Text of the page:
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whyscream
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Description

Logstash configuration and grok patterns for parsing postfix logging

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Logstash grok patterns for postfix logging

A set of grok patterns for parsing postfix logging using grok. Also included is a sample Logstash config file for applying the grok patterns as a filter.

Usage

  • Install logstash
  • Add
    50-filter-postfix.conf
    to
    /etc/logstash/conf.d
    or
    pipeline
    dir for dockerized Logstash
  • Make dir
    /etc/logstash/patterns.d
  • Add
    postfix.grok
    to
    /etc/logstash/patterns.d
  • Restart logstash

The included Logstash config file requires two input fields to exist in input events:

  • program
    : the name of the program that generated the log line, f.i.
    postfix/smtpd
    (named
    tag
    in syslog lingo)
  • message
    : the log message payload without additional fields (program, pid, etc), f.i.
    connect from 1234.static.ctinets.com[45.238.241.123]

This event format is supported by the Logstash

syslog
input plugin out of the box, but several other plugins produce input that can be adapted fairly easy to produce these fields too. See ALTERNATIVE INPUTS for details.

Aggregation filter

A optional aggregation filter is available, that will combine fields from different log lines. The key on which log lines are aggregated is the postfix queue id. For example:

Alt text

In this example, the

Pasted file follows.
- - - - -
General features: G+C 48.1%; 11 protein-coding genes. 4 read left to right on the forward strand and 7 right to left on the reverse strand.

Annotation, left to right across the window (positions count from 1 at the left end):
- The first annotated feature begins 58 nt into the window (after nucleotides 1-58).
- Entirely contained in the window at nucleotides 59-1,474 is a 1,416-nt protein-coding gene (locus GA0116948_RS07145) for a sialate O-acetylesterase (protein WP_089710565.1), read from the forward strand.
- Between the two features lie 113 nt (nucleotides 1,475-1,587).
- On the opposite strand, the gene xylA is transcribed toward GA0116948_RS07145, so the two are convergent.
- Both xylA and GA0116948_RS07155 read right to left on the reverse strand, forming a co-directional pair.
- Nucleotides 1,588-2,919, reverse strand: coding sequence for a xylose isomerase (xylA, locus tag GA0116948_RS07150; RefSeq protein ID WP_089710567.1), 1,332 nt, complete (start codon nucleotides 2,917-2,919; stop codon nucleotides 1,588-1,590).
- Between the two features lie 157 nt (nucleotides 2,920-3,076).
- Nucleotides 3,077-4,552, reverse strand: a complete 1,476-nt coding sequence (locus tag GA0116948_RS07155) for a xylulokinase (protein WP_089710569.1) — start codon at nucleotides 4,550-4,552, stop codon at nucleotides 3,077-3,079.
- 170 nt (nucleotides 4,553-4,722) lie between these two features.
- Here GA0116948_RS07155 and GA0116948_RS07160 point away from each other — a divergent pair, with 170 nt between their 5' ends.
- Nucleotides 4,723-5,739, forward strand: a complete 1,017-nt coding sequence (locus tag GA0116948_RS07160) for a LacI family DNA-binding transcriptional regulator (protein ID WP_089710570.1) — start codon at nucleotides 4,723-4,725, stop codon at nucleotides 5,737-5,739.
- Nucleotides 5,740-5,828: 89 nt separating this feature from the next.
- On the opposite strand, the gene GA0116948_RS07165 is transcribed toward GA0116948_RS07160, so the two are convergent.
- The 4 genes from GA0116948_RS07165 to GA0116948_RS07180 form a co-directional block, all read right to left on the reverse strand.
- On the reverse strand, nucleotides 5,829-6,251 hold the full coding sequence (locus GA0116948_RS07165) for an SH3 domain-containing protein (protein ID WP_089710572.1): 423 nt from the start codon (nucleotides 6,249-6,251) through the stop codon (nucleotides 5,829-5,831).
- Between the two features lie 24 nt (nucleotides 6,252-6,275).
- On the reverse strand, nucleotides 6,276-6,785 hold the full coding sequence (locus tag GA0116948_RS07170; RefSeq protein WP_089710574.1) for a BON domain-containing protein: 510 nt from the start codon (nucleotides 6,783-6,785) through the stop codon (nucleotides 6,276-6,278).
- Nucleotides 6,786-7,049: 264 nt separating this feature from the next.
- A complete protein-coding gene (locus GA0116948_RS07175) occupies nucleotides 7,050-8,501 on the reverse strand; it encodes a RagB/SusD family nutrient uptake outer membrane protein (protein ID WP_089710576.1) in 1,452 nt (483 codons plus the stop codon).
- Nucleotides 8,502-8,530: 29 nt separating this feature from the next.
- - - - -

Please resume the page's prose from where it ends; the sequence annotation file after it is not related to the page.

postfix_from
field from a
postfix/qmgr
log line is reused, and added to a log line from
postfix/smtp
.

To use the aggregation filter, add

51-filter-postfix-aggregate.conf
to
/etc/logstash/conf.d
or
pipeline
dir for dockerized Logstash.

Tests

Build Status

In the

test/
directory, there is a test suite that tries to make sure that no previously supported log line will break because of changing common patterns and such. It also returns results a lot faster than doing
sudo service logstash restart
:-).

The test suite needs the patterns provided by Logstash, you can easily pull these from github by running

git submodule update --init
. To run the test suite, you also need
ruby 2.2
or higher, and the
jls-grok
and
minitest
gems. Then simply execute
ruby test/test.rb
.

Adding new test cases can easily be done by creating new yaml files in the test directory. Each file specifies a grok pattern to validate, a sample log line, and a list of expected results.

Also, the example Logstash config file adds some informative tags that aid in finding grok failures and unparsed lines. If you're not interested in those, you can remove all occurrences of

add_tag
and
tag_on_failure
from the config file.

Contributing

I only have access to my own log samples, and my setup does not support or use every feature in postfix. If you miss anything, please open a pull request on github. If you're not very well versed in regular expressions, it's also fine to only submit sample unsupported log lines.

License

Everything in this repository is available under the New (3-clause) BSD license.

Acknowledgement

I use postfix, logstash, elasticsearch and kibana in order to get everything working. For writing the grok patterns I depend heavily on grokdebug, and I looked a lot at antispin's useful logstash grok patterns.

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